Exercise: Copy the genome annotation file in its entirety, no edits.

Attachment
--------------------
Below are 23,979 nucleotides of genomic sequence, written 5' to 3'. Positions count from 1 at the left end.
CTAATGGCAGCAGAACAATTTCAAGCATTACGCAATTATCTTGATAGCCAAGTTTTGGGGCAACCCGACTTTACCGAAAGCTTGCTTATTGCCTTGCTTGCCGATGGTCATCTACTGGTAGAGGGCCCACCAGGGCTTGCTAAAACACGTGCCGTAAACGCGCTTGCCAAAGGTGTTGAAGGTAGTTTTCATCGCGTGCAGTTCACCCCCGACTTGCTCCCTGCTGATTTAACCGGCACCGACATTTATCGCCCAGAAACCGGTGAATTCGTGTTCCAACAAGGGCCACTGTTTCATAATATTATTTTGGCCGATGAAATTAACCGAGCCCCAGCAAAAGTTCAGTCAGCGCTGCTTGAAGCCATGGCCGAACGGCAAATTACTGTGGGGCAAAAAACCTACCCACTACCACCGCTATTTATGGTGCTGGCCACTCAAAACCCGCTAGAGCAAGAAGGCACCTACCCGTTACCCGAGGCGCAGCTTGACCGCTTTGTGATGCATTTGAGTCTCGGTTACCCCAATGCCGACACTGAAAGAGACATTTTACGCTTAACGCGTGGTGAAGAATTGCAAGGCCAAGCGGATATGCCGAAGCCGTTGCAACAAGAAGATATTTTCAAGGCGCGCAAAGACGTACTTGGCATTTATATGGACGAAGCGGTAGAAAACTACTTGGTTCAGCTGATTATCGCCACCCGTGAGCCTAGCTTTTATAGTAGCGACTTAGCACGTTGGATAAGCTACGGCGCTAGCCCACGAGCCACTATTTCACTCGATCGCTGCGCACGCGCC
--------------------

Below are 23,979 nucleotides of genomic sequence, written 5' to 3'. Positions count from 1 at the left end.
CTAATGGCAGCAGAACAATTTCAAGCATTACGCAATTATCTTGATAGCCAAGTTTTGGGGCAACCCGACTTTACCGAAAGCTTGCTTATTGCCTTGCTTGCCGATGGTCATCTACTGGTAGAGGGCCCACCAGGGCTTGCTAAAACACGTGCCGTAAACGCGCTTGCCAAAGGTGTTGAAGGTAGTTTTCATCGCGTGCAGTTCACCCCCGACTTGCTCCCTGCTGATTTAACCGGCACCGACATTTATCGCCCAGAAACCGGTGAATTCGTGTTCCAACAAGGGCCACTGTTTCATAATATTATTTTGGCCGATGAAATTAACCGAGCCCCAGCAAAAGTTCAGTCAGCGCTGCTTGAAGCCATGGCCGAACGGCAAATTACTGTGGGGCAAAAAACCTACCCACTACCACCGCTATTTATGGTGCTGGCCACTCAAAACCCGCTAGAGCAAGAAGGCACCTACCCGTTACCCGAGGCGCAGCTTGACCGCTTTGTGATGCATTTGAGTCTCGGTTACCCCAATGCCGACACTGAAAGAGACATTTTACGCTTAACGCGTGGTGAAGAATTGCAAGGCCAAGCGGATATGCCGAAGCCGTTGCAACAAGAAGATATTTTCAAGGCGCGCAAAGACGTACTTGGCATTTATATGGACGAAGCGGTAGAAAACTACTTGGTTCAGCTGATTATCGCCACCCGTGAGCCTAGCTTTTATAGTAGCGACTTAGCACGTTGGATAAGCTACGGCGCTAGCCCACGAGCCACTATTTCACTCGATCGCTGCGCACGCGCC